Poland’s vital Turów coal mine is once again under threat due to a Warsaw administrative court. Polish Prime Minister Mateusz Morawiecki, however, stated that the ruling was “illegal” and that the Polish government will resist attempts to keep the mine closed.
“This is lawlessness and a clear blow to Polish interests,” said Morawiecki. “There is no need to carry out this ruling because a court ruling that does not take into account the interests of Poles but takes into account the interests of foreigners is illegal.”
According to the Polish prime minister, the court’s verdict “does not take into account the supply of electricity to nurseries, hospitals and schools,” adding that the government will not “allow the mine to be closed.”
“We are the guardians, we are the protectors of the Polish mining industry,” Morawiecki said.
The case being adjudicated was brought to the court by environmentalists from Germany and Czechia, with the verdict resulting in the suspension of coal extraction in the Turów lignite coal mine.
“They are trying to close Turów again. The Warsaw Court, together with the European Court of Justice, has decided to stop extraction in a mine that is vital to Polish energy security. The fight for Turów goes on!” wrote Zalewska, who is a member of the ruling Law and Justice (PiS) party.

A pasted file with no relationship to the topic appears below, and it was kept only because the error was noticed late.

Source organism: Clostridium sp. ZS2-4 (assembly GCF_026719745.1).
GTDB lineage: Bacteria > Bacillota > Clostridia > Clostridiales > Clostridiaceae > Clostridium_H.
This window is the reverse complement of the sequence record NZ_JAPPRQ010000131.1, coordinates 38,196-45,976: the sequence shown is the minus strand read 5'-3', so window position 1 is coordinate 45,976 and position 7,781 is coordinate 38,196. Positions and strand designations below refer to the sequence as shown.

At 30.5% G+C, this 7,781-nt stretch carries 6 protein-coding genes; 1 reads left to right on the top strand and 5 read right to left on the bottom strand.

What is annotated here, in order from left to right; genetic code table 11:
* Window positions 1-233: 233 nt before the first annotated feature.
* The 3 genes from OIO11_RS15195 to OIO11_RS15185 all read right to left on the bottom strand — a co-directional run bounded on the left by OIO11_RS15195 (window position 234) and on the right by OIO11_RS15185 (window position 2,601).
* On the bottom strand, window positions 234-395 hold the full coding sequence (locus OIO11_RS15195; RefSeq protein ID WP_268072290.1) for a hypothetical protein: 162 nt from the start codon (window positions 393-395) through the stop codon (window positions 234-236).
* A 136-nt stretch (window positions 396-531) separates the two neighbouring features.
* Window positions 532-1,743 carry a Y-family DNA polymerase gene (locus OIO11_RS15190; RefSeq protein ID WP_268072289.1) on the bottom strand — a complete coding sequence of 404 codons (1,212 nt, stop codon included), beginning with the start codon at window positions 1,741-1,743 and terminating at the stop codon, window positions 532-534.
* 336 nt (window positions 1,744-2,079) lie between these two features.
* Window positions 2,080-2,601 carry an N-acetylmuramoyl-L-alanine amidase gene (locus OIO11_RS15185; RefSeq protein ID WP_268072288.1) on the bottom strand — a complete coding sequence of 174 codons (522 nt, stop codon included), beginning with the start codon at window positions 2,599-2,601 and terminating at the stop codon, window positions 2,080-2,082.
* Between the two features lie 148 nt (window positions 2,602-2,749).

This is not the first time the Turów coal mine has had its existence threatened. First, it was the Czechs who tried to close it, with Prague bringing the issue to Brussels. In 2021, the European Court of Justice (ECJ) punished Poland with a daily fine of €500,000 for its refusal to stop mining coal in Turów.
When the Polish government reached an agreement with Prague over the functioning of the mine, another injunction was filed against Turów by a local government in Germany.
The latest injunction claims that the environmental audit required for production to continue has not been carried out.
They claim that as a result of continued mining in Turów, the town could sink by one meter. The German side also claims there will be issues with water pollution, emissions and noise. They additionally claim Poles have presented no plan for the re-cultivation of the terrain once coal mining operations come to an end.